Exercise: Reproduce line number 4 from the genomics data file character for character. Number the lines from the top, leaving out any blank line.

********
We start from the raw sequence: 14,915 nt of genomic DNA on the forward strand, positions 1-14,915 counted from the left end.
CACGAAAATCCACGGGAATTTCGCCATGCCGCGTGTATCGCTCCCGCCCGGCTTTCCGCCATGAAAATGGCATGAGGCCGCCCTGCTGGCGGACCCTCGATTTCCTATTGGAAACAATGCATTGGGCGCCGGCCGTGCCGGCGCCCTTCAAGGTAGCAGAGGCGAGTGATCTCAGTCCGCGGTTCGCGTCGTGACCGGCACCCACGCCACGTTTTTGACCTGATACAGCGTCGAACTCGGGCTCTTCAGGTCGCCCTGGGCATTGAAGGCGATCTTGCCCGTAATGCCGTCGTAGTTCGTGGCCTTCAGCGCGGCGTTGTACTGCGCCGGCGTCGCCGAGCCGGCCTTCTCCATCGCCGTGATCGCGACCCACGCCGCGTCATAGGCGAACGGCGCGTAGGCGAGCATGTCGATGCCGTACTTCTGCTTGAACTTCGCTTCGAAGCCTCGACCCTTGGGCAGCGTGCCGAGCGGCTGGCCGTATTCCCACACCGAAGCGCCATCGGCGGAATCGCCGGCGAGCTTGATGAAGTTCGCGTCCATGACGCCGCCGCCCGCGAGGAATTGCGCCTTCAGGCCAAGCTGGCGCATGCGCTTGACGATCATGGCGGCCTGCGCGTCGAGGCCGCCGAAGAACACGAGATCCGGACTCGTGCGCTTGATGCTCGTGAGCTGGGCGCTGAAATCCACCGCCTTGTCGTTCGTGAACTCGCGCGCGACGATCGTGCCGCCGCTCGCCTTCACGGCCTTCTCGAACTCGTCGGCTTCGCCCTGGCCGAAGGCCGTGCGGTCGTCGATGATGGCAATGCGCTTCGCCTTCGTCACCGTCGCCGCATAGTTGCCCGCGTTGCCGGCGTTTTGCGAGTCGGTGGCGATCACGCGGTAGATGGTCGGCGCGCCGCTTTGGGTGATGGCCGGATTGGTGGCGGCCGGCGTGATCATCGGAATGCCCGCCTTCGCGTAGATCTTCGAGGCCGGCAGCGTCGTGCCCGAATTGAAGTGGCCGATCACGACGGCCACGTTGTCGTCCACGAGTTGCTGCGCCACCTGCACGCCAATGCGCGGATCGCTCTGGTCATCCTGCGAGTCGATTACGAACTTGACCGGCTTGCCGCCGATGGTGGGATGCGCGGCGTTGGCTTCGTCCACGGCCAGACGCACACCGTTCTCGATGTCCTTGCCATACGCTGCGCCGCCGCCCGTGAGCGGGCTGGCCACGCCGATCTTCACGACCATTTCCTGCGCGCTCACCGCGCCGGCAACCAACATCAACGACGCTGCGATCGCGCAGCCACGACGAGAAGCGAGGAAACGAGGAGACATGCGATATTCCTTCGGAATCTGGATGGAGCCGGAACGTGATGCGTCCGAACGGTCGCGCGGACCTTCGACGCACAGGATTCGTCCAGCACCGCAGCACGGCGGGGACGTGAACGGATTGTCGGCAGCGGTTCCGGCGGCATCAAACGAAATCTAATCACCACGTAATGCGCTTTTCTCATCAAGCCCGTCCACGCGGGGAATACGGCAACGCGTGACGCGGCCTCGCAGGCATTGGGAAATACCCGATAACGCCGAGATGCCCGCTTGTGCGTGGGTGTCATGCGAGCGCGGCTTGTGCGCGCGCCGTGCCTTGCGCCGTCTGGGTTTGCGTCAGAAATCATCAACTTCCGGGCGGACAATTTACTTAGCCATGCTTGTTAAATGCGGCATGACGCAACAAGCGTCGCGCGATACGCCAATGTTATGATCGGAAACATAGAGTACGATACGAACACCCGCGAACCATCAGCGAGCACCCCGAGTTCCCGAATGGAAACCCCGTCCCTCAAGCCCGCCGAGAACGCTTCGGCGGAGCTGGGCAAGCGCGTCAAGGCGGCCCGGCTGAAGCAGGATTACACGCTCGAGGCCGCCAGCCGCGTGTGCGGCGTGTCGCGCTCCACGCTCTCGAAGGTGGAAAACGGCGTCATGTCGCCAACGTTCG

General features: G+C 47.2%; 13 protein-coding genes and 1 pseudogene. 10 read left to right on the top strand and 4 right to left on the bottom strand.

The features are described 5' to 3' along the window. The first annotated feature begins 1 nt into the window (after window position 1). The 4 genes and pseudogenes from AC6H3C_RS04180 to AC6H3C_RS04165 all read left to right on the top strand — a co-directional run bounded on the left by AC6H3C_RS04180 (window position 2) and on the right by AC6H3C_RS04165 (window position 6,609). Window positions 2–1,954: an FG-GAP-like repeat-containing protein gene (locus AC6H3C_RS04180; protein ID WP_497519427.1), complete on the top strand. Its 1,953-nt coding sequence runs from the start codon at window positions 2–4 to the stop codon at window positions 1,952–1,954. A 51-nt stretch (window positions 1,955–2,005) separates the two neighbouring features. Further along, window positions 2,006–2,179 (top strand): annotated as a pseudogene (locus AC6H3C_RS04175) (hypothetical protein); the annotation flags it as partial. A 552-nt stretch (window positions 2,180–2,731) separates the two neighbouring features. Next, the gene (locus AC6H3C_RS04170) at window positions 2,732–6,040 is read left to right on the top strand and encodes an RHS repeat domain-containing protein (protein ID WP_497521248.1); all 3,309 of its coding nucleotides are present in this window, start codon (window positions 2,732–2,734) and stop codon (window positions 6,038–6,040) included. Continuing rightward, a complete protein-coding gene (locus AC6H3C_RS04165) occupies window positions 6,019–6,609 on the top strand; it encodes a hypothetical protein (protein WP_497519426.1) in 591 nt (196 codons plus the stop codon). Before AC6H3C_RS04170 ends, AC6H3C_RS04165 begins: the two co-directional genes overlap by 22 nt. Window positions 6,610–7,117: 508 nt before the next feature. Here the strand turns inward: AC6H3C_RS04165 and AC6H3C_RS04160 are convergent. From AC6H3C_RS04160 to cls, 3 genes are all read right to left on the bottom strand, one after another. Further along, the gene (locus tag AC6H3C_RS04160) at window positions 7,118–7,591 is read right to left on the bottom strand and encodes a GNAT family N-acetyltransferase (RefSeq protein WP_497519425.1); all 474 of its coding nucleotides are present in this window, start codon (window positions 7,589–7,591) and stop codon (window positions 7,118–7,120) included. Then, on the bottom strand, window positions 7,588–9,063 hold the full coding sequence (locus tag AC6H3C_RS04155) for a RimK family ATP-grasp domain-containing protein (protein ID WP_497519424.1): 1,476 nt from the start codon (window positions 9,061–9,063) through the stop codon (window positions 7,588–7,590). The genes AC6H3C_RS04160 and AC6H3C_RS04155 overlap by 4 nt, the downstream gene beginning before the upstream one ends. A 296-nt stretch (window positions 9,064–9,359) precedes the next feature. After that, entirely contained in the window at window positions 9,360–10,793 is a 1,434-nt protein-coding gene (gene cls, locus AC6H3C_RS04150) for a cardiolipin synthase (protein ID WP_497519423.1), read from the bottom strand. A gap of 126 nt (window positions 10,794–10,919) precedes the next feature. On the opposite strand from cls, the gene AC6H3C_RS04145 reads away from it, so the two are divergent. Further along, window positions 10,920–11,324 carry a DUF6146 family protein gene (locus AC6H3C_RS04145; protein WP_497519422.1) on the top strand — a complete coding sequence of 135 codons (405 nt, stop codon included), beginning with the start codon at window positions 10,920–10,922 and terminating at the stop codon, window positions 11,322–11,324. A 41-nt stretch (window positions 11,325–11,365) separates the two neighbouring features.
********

The features are described 5' to 3' along the window. The first annotated feature begins 1 nt into the window (after window position 1). The 4 genes and pseudogenes from AC6H3C_RS04180 to AC6H3C_RS04165 all read left to right on the top strand — a co-directional run bounded on the left by AC6H3C_RS04180 (window position 2) and on the right by AC6H3C_RS04165 (window position 6,609). Window positions 2–1,954: an FG-GAP-like repeat-containing protein gene (locus AC6H3C_RS04180; protein ID WP_497519427.1), complete on the top strand. Its 1,953-nt coding sequence runs from the start codon at window positions 2–4 to the stop codon at window positions 1,952–1,954. A 51-nt stretch (window positions 1,955–2,005) separates the two neighbouring features. Further along, window positions 2,006–2,179 (top strand): annotated as a pseudogene (locus AC6H3C_RS04175) (hypothetical protein); the annotation flags it as partial. A 552-nt stretch (window positions 2,180–2,731) separates the two neighbouring features. Next, the gene (locus AC6H3C_RS04170) at window positions 2,732–6,040 is read left to right on the top strand and encodes an RHS repeat domain-containing protein (protein ID WP_497521248.1); all 3,309 of its coding nucleotides are present in this window, start codon (window positions 2,732–2,734) and stop codon (window positions 6,038–6,040) included. Continuing rightward, a complete protein-coding gene (locus AC6H3C_RS04165) occupies window positions 6,019–6,609 on the top strand; it encodes a hypothetical protein (protein WP_497519426.1) in 591 nt (196 codons plus the stop codon). Before AC6H3C_RS04170 ends, AC6H3C_RS04165 begins: the two co-directional genes overlap by 22 nt. Window positions 6,610–7,117: 508 nt before the next feature. Here the strand turns inward: AC6H3C_RS04165 and AC6H3C_RS04160 are convergent. From AC6H3C_RS04160 to cls, 3 genes are all read right to left on the bottom strand, one after another. Further along, the gene (locus tag AC6H3C_RS04160) at window positions 7,118–7,591 is read right to left on the bottom strand and encodes a GNAT family N-acetyltransferase (RefSeq protein WP_497519425.1); all 474 of its coding nucleotides are present in this window, start codon (window positions 7,589–7,591) and stop codon (window positions 7,118–7,120) included. Then, on the bottom strand, window positions 7,588–9,063 hold the full coding sequence (locus tag AC6H3C_RS04155) for a RimK family ATP-grasp domain-containing protein (protein ID WP_497519424.1): 1,476 nt from the start codon (window positions 9,061–9,063) through the stop codon (window positions 7,588–7,590). The genes AC6H3C_RS04160 and AC6H3C_RS04155 overlap by 4 nt, the downstream gene beginning before the upstream one ends. A 296-nt stretch (window positions 9,064–9,359) precedes the next feature. After that, entirely contained in the window at window positions 9,360–10,793 is a 1,434-nt protein-coding gene (gene cls, locus AC6H3C_RS04150) for a cardiolipin synthase (protein ID WP_497519423.1), read from the bottom strand. A gap of 126 nt (window positions 10,794–10,919) precedes the next feature. On the opposite strand from cls, the gene AC6H3C_RS04145 reads away from it, so the two are divergent. Further along, window positions 10,920–11,324 carry a DUF6146 family protein gene (locus AC6H3C_RS04145; protein WP_497519422.1) on the top strand — a complete coding sequence of 135 codons (405 nt, stop codon included), beginning with the start codon at window positions 10,920–10,922 and terminating at the stop codon, window positions 11,322–11,324. A 41-nt stretch (window positions 11,325–11,365) separates the two neighbouring features.